Current Neurovascular Research

Prof. Kenneth Maiese
Neurology and Neurosciences UMDNJ
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Recombinant Human Growth Hormone in Abstinent Androgenic-Anabolic Steroid Use: Psychological, Endocrine and Trophic Factor Effects

Author(s): Michael R. Graham, Bruce Davies, Andrew Kicman, David Cowan, David Hullin and Julien S. Baker

Affiliation: Department of Exercise and Health Science, School of Applied Science, University of Glamorgan, Pontypridd,Wales, United Kingdom.


This study examined whether six days recombinant human growth hormone (rhGH) affected psychological profile in an abstinent androgenic-anabolic steroid (AAS) abusing group, compared with an abstinent AAS control group. Male subjects (n = 48) were assigned in a random fashion into one of two groups: (1): (n =24) control group (C); (2): (n =24) rhGH group (GH). A hospital anxiety scale (HADS) questionnaire was completed by all subjects. Physiological responses investigated included anthropometry. Biochemical markers examined included; serum glucose, sodium, urea, lipid profile, high sensitivity C-reactive protein (hsCRP), homocysteine (HCY), tetra-iodothyronine (T4), thyroid stimulating (TSH), luteinising (LH) and follicle stimulating (FSH) hormones, testosterone (T), prolactin (PRL), cortisol and insulin like growth factor-1 (IGF-I). HADS questionnaire significantly decreased in both anxiety (A) and depression (D) symptoms within GH (P < 0.017) and compared with C (P < 0.05). Body mass index (BMI) and fat-free mass index (FFMI) significantly increased (both P < 0.017) while body fat significantly decreased within GH (P < 0.017). IGF-I significantly increased within GH (P < 0.017) and significantly increased compared with C (P < 0.05). Serum sodium significantly increased (P < 0.017) and serum HCY, hsCRP, TSH and T4, significantly decreased within GH (all P < 0.017). PRL significantly increased and T4 significantly decreased compared with C (both P < 0.05). The findings of this study suggest that short term use of rhGH has beneficial effects on mental state in individuals who were previous abusers of AAS and appeared to have a beneficial effect on cardiovascular risk markers associated with adverse mental health.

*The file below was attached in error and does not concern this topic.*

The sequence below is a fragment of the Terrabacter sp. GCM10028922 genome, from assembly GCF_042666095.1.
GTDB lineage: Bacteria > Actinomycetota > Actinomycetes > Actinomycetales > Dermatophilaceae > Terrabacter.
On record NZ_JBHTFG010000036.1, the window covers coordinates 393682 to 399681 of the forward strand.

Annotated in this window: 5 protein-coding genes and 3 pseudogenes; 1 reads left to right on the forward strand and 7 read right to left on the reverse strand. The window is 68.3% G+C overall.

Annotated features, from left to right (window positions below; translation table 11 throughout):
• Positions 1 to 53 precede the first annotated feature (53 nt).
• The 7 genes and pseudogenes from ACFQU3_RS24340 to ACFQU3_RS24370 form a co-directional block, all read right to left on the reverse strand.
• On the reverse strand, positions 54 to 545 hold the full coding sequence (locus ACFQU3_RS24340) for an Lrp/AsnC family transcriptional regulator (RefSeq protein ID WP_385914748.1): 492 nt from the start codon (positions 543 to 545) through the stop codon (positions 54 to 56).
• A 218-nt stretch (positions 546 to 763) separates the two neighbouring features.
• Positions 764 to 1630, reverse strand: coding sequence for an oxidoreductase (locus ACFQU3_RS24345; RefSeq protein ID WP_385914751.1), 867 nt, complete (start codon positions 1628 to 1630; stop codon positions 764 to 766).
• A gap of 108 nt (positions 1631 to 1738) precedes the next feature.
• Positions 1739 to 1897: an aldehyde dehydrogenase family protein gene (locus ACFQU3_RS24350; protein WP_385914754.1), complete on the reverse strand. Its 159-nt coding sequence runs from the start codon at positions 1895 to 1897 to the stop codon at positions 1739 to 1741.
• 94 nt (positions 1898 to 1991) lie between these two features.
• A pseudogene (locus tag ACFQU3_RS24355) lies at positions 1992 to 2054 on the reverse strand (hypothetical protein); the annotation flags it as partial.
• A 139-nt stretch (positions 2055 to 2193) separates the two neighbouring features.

Keywords: Anxiety, body composition, cardiovascular, depression, psychology, insulin-like growth factor-I

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Article Details

Page: [9 - 18]
Pages: 10
DOI: 10.2174/156720207779940699